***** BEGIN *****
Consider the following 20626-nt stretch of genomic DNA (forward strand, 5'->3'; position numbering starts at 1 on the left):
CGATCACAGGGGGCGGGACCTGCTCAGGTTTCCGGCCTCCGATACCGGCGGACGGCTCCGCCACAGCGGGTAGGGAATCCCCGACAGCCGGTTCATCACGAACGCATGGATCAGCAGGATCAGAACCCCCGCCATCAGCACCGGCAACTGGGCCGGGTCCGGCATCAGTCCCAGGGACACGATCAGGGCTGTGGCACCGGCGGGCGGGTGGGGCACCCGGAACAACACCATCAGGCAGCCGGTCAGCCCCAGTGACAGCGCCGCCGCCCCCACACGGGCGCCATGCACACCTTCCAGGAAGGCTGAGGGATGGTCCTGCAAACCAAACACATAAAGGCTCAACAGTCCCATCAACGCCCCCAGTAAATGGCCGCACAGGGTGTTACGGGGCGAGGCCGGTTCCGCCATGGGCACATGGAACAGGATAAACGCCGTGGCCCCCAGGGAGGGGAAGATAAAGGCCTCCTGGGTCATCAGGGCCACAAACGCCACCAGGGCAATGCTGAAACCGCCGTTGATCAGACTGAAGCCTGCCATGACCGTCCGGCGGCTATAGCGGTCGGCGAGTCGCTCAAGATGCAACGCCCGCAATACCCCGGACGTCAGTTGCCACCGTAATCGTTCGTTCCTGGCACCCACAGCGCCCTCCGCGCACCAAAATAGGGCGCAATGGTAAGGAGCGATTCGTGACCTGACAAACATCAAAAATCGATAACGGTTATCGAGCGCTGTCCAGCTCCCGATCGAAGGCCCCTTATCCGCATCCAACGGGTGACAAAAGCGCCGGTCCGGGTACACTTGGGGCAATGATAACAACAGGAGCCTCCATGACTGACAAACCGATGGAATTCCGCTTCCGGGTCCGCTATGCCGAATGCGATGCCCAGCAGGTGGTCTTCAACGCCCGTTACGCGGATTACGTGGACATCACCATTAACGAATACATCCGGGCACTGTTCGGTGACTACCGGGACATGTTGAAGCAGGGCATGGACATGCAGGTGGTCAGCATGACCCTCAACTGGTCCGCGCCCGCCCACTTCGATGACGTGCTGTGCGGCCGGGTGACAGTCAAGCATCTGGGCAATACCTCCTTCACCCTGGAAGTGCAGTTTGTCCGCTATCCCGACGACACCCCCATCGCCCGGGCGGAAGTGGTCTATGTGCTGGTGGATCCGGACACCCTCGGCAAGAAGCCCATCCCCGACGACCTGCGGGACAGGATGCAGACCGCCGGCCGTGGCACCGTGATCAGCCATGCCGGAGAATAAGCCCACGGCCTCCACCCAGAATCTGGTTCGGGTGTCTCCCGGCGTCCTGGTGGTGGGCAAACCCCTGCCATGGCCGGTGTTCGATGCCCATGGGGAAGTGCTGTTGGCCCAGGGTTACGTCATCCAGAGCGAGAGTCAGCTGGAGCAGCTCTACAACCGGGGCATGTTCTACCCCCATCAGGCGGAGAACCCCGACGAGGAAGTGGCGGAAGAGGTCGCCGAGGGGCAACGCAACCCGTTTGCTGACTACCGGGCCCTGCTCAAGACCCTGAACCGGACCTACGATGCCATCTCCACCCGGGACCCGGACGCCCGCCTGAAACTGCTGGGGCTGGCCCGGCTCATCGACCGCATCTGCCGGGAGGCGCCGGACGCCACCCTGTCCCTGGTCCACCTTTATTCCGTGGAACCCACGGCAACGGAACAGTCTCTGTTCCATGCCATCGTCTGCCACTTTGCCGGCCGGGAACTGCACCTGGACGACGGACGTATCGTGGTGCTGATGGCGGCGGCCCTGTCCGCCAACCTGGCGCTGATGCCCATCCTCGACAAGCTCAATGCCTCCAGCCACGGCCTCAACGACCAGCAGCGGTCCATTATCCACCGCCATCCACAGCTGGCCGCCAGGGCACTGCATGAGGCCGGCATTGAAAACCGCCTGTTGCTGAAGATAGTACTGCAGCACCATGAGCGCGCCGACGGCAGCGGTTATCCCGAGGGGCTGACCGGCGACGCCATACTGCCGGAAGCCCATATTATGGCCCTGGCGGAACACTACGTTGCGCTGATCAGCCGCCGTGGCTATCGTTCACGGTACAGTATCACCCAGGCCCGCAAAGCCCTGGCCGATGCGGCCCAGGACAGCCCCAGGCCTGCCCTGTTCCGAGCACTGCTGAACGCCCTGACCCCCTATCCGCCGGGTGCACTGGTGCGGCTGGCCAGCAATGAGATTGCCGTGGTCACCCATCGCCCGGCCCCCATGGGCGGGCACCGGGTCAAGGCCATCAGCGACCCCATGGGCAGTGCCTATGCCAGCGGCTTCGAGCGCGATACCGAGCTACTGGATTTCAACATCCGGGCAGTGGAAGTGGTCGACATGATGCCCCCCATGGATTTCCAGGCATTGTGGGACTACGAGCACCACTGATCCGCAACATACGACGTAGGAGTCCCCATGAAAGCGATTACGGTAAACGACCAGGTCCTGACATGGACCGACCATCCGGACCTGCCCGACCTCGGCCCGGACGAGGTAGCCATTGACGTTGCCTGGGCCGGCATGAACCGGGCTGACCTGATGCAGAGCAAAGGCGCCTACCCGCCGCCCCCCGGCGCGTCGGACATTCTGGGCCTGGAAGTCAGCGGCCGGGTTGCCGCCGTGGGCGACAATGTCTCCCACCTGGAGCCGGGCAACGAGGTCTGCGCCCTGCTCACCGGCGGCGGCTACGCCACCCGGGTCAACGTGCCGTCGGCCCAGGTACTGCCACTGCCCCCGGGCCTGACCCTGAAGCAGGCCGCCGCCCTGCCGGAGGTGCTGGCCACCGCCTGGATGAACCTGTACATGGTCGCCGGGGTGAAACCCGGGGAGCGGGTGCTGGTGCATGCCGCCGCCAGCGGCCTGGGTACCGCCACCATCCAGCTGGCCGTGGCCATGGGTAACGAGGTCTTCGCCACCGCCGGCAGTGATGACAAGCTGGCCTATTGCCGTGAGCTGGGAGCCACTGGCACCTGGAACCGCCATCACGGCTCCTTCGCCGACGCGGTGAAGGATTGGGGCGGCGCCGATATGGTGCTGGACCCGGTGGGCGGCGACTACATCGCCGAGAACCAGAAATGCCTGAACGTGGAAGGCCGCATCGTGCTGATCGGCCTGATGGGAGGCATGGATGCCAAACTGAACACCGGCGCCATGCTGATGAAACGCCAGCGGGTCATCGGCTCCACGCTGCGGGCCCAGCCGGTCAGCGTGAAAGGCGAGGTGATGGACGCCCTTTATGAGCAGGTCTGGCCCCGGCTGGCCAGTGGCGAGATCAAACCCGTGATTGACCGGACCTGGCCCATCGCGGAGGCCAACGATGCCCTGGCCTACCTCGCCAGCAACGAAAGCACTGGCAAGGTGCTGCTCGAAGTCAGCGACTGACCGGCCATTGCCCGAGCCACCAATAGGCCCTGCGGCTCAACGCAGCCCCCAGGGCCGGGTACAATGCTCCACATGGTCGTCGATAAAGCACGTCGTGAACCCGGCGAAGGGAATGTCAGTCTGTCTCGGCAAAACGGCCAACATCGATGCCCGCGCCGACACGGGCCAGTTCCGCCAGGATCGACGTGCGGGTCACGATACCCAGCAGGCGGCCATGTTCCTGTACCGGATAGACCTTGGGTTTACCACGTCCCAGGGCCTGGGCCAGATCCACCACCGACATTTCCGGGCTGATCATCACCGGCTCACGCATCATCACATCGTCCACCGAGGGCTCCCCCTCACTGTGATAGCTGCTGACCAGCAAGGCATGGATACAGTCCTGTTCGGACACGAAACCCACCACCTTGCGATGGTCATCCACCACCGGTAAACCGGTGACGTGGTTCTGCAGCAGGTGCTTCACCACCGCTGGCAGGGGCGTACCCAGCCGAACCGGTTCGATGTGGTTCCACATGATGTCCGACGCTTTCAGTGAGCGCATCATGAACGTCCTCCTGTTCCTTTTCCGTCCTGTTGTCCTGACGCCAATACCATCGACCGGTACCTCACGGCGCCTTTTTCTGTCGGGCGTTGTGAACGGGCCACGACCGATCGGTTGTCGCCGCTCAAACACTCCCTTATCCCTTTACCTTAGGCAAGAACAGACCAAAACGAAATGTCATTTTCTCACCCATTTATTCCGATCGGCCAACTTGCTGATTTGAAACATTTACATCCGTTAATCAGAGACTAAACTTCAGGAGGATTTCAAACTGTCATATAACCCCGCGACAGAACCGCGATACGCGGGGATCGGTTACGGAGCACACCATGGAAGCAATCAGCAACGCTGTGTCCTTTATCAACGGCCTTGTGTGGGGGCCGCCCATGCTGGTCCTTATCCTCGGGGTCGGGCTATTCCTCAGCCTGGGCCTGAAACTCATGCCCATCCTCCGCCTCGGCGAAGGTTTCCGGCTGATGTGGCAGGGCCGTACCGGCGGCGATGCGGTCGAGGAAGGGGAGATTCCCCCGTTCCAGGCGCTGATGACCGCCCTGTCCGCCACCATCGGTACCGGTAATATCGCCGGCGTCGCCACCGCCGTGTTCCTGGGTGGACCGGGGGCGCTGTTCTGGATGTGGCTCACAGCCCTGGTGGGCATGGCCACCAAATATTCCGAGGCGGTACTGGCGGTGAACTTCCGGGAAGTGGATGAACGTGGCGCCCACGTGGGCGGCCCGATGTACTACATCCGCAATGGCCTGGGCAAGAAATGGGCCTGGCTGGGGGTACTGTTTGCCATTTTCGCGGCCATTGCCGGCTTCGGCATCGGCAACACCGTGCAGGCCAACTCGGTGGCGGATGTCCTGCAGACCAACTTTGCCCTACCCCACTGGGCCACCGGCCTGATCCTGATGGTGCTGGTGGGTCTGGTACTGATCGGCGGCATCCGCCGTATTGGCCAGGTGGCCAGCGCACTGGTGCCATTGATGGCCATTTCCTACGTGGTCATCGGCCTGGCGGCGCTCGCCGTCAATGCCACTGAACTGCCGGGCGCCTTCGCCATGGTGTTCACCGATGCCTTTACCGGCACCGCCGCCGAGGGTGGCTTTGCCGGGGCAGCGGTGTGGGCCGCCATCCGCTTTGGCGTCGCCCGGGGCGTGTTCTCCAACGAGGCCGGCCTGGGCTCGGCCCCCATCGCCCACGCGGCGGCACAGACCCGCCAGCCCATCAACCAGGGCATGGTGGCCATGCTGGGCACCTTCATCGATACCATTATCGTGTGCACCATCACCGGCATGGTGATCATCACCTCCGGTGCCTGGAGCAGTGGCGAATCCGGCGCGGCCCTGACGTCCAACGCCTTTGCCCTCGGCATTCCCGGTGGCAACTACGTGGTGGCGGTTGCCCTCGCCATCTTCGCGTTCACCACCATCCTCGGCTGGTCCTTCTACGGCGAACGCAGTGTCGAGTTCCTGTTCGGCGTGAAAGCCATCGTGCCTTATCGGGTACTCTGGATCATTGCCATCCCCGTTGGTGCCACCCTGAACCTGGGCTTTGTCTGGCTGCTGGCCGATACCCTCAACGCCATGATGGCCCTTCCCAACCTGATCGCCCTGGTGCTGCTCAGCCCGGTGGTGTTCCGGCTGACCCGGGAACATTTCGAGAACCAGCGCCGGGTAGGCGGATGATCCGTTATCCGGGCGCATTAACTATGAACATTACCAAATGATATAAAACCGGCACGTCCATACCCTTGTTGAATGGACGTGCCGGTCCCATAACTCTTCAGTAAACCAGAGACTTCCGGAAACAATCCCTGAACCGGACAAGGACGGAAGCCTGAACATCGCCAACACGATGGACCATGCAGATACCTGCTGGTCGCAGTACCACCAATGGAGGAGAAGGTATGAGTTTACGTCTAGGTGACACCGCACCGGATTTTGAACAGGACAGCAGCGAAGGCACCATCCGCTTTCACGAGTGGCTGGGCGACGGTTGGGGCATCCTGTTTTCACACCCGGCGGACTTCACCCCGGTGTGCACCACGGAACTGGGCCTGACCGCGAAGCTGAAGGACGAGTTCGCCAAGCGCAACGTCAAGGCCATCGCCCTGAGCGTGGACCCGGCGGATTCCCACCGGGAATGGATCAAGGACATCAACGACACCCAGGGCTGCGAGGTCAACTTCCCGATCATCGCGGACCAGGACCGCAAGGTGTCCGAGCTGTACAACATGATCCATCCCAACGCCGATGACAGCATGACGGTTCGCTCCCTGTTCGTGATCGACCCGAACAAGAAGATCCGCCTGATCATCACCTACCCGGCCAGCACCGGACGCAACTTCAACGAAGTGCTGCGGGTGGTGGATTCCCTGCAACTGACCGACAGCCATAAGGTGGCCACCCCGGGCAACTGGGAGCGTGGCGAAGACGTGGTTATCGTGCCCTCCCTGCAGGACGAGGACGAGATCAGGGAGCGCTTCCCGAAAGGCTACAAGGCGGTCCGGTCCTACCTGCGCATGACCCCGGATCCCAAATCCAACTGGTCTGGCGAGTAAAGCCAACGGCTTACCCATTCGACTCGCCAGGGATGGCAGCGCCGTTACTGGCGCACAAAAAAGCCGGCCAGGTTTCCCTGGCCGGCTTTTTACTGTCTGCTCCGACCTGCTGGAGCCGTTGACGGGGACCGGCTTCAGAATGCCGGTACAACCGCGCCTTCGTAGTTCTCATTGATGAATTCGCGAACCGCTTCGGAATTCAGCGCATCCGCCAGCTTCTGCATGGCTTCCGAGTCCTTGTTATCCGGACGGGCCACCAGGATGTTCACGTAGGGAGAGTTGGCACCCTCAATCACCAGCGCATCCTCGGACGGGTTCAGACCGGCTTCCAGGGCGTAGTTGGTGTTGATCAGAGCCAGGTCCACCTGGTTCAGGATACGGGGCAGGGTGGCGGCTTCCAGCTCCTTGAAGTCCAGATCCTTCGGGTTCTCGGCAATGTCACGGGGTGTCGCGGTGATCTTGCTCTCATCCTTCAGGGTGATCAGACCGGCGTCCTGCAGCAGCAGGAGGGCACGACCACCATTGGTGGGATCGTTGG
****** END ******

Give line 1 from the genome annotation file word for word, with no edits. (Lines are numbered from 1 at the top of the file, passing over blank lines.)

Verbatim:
Consider the following 20626-nt stretch of genomic DNA (forward strand, 5'->3'; position numbering starts at 1 on the left):